This year I expect a bigger growth surge due to the tax cut.  I predict an extra 1% of RGDP growth, and I also predict this growth burst will fall off sharply in subsequent years, so that the long run effect will be RGDP about 2% higher than otherwise, at most. But 2% more RGDP is a lot–well worth doing. (Here I’m referring to actual RGDP, the tax bill might slightly distort the figures by changing the way corporations report the location of economic activity.  We’ll know that occurred if Ireland’s GDP takes a hit.)

I have not factored in a major (and persistent) international trade war, as I still consider that outcome to be unlikely.

BTW, the 7.4% NGDP growth in Q2 is not likely to be sustained, according to the Hypermind prediction market (which shows 4.6%).   Ditto for real GDP growth.  I recall that RGDP growth averaged over 5% during the second and third quarters of 2014, but that was not sustained.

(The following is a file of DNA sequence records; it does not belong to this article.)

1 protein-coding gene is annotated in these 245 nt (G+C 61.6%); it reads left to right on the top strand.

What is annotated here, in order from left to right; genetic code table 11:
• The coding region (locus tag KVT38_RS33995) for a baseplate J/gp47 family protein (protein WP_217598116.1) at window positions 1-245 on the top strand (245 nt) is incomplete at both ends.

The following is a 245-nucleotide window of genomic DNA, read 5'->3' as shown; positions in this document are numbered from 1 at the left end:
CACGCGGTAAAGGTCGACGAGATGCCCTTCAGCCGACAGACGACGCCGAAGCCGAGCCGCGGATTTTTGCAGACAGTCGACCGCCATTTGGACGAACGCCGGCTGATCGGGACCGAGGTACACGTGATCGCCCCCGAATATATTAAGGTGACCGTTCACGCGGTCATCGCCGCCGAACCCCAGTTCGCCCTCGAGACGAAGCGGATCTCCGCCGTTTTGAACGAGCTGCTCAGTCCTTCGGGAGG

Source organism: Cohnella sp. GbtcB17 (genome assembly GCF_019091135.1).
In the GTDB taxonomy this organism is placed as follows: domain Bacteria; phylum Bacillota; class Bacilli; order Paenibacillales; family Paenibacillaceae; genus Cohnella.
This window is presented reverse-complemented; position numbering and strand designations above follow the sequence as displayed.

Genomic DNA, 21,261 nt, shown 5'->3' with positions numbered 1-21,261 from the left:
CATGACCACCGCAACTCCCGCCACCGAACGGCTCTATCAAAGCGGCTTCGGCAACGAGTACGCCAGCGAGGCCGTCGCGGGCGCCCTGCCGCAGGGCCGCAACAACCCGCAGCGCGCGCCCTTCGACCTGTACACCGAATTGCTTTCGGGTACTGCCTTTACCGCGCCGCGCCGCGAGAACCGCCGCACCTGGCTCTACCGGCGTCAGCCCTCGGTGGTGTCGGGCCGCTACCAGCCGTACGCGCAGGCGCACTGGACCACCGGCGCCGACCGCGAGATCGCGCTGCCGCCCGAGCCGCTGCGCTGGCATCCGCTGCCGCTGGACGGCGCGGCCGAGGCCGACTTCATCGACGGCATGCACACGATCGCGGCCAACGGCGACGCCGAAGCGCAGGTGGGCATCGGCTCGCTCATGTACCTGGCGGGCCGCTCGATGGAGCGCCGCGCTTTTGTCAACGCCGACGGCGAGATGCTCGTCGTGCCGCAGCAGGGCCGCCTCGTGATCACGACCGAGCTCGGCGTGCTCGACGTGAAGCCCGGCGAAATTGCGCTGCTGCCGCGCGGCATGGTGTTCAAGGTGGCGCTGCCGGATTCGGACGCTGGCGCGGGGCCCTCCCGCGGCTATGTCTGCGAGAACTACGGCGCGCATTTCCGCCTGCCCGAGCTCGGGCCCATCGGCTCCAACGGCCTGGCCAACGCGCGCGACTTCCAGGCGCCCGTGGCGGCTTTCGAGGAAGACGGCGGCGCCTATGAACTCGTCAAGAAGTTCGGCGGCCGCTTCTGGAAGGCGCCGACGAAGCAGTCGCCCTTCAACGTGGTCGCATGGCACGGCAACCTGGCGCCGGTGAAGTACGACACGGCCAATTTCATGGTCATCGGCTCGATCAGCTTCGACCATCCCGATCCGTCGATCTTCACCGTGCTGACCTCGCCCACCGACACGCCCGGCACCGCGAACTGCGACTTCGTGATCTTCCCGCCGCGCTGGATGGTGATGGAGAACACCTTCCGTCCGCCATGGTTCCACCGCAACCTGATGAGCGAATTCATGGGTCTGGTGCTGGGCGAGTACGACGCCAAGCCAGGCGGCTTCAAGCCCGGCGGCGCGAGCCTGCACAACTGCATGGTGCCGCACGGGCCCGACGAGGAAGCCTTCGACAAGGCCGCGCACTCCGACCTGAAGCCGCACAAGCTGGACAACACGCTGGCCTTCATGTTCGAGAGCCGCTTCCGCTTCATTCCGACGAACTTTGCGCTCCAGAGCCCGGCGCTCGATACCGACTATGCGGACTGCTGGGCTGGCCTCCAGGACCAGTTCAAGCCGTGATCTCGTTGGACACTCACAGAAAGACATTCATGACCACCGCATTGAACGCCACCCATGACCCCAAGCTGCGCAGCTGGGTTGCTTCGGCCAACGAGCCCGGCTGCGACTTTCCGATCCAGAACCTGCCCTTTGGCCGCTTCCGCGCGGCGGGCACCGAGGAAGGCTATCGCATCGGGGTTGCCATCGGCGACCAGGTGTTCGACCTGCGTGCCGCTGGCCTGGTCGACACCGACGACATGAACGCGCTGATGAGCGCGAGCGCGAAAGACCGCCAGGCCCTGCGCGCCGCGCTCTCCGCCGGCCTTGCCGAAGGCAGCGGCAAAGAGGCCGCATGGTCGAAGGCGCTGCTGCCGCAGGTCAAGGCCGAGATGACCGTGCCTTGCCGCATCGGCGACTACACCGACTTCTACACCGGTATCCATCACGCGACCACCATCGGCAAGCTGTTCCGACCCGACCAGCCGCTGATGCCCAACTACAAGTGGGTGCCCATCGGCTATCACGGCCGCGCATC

PS.  Earlier GDP figures were revised downwards, so the NGDP growth under the previous year’s Hypermind market was actually 4.6%, not 4.8%.  Of course the payoffs depend solely on the initial announcement.

PPS.  The employment situation is of course much less impressive.  Job growth has not increased under Trump, despite the fantastic claims of some in the media:

Trump’s policies have produced the best of all economic worlds — surging growth and employment, with little inflation and a rising dollar.

That’s simply not true:

Screen Shot 2018-07-27 at 12.44.44 PM

Love this tweet

Vaidas Urba directed me to this tweet from Vitor Constâncio, who’s term as the Vice President of the ECB just ended. Also recall Bernanke’s recent advocacy of level targeting.

Screen Shot 2018-06-13 at 11.06.06 AMLove it!

PS.  Here is the link embedded in the tweet:

https://www.ecb.europa.eu/press/key/date/2018/html/ecb.sp180504.en.html

The only real solution to Too Big To Fail

In a recent post I suggested that higher capital requirements might be called for if policymakers were unwilling to bite the bullet and remove moral hazard from our financial system.